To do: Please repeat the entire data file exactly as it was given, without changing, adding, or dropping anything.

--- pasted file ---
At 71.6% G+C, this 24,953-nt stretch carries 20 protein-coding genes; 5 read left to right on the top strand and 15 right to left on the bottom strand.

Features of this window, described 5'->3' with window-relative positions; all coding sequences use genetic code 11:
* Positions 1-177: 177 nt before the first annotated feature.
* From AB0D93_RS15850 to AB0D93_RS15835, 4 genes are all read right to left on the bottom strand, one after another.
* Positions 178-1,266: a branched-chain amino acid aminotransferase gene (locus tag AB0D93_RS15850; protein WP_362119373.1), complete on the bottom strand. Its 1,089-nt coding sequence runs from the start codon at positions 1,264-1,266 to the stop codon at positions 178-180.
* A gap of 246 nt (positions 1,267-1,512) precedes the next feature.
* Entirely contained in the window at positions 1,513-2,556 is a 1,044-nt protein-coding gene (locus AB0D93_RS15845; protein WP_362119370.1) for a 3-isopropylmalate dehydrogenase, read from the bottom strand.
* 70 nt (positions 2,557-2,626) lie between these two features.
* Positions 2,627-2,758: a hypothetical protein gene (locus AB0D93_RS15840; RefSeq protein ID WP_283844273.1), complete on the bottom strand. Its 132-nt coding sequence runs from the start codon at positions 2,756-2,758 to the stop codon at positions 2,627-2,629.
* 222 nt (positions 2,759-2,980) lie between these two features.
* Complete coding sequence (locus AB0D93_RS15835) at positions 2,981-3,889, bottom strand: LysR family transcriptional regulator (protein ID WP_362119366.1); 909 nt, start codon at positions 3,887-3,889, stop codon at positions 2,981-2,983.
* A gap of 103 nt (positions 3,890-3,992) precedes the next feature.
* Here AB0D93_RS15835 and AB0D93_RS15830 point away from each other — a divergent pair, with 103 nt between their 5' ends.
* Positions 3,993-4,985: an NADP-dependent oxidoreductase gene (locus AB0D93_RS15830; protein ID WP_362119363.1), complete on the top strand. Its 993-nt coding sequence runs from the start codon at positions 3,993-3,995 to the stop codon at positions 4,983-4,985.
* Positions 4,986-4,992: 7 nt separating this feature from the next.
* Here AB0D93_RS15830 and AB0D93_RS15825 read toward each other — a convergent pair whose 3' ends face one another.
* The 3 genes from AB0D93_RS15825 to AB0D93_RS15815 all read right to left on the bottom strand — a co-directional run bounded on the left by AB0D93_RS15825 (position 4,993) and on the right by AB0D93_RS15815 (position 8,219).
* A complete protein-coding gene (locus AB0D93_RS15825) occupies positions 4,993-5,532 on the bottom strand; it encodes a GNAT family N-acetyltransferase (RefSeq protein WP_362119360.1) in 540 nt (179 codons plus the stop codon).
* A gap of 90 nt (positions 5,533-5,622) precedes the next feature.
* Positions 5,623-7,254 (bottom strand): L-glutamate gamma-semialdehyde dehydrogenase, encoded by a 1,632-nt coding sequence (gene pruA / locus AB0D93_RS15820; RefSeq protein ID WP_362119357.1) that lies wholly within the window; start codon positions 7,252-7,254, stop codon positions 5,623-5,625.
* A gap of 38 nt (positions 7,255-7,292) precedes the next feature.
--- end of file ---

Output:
At 71.6% G+C, this 24,953-nt stretch carries 20 protein-coding genes; 5 read left to right on the top strand and 15 right to left on the bottom strand.

Features of this window, described 5'->3' with window-relative positions; all coding sequences use genetic code 11:
* Positions 1-177: 177 nt before the first annotated feature.
* From AB0D93_RS15850 to AB0D93_RS15835, 4 genes are all read right to left on the bottom strand, one after another.
* Positions 178-1,266: a branched-chain amino acid aminotransferase gene (locus tag AB0D93_RS15850; protein WP_362119373.1), complete on the bottom strand. Its 1,089-nt coding sequence runs from the start codon at positions 1,264-1,266 to the stop codon at positions 178-180.
* A gap of 246 nt (positions 1,267-1,512) precedes the next feature.
* Entirely contained in the window at positions 1,513-2,556 is a 1,044-nt protein-coding gene (locus AB0D93_RS15845; protein WP_362119370.1) for a 3-isopropylmalate dehydrogenase, read from the bottom strand.
* 70 nt (positions 2,557-2,626) lie between these two features.
* Positions 2,627-2,758: a hypothetical protein gene (locus AB0D93_RS15840; RefSeq protein ID WP_283844273.1), complete on the bottom strand. Its 132-nt coding sequence runs from the start codon at positions 2,756-2,758 to the stop codon at positions 2,627-2,629.
* 222 nt (positions 2,759-2,980) lie between these two features.
* Complete coding sequence (locus AB0D93_RS15835) at positions 2,981-3,889, bottom strand: LysR family transcriptional regulator (protein ID WP_362119366.1); 909 nt, start codon at positions 3,887-3,889, stop codon at positions 2,981-2,983.
* A gap of 103 nt (positions 3,890-3,992) precedes the next feature.
* Here AB0D93_RS15835 and AB0D93_RS15830 point away from each other — a divergent pair, with 103 nt between their 5' ends.
* Positions 3,993-4,985: an NADP-dependent oxidoreductase gene (locus AB0D93_RS15830; protein ID WP_362119363.1), complete on the top strand. Its 993-nt coding sequence runs from the start codon at positions 3,993-3,995 to the stop codon at positions 4,983-4,985.
* Positions 4,986-4,992: 7 nt separating this feature from the next.
* Here AB0D93_RS15830 and AB0D93_RS15825 read toward each other — a convergent pair whose 3' ends face one another.
* The 3 genes from AB0D93_RS15825 to AB0D93_RS15815 all read right to left on the bottom strand — a co-directional run bounded on the left by AB0D93_RS15825 (position 4,993) and on the right by AB0D93_RS15815 (position 8,219).
* A complete protein-coding gene (locus AB0D93_RS15825) occupies positions 4,993-5,532 on the bottom strand; it encodes a GNAT family N-acetyltransferase (RefSeq protein WP_362119360.1) in 540 nt (179 codons plus the stop codon).
* A gap of 90 nt (positions 5,533-5,622) precedes the next feature.
* Positions 5,623-7,254 (bottom strand): L-glutamate gamma-semialdehyde dehydrogenase, encoded by a 1,632-nt coding sequence (gene pruA / locus AB0D93_RS15820; RefSeq protein ID WP_362119357.1) that lies wholly within the window; start codon positions 7,252-7,254, stop codon positions 5,623-5,625.
* A gap of 38 nt (positions 7,255-7,292) precedes the next feature.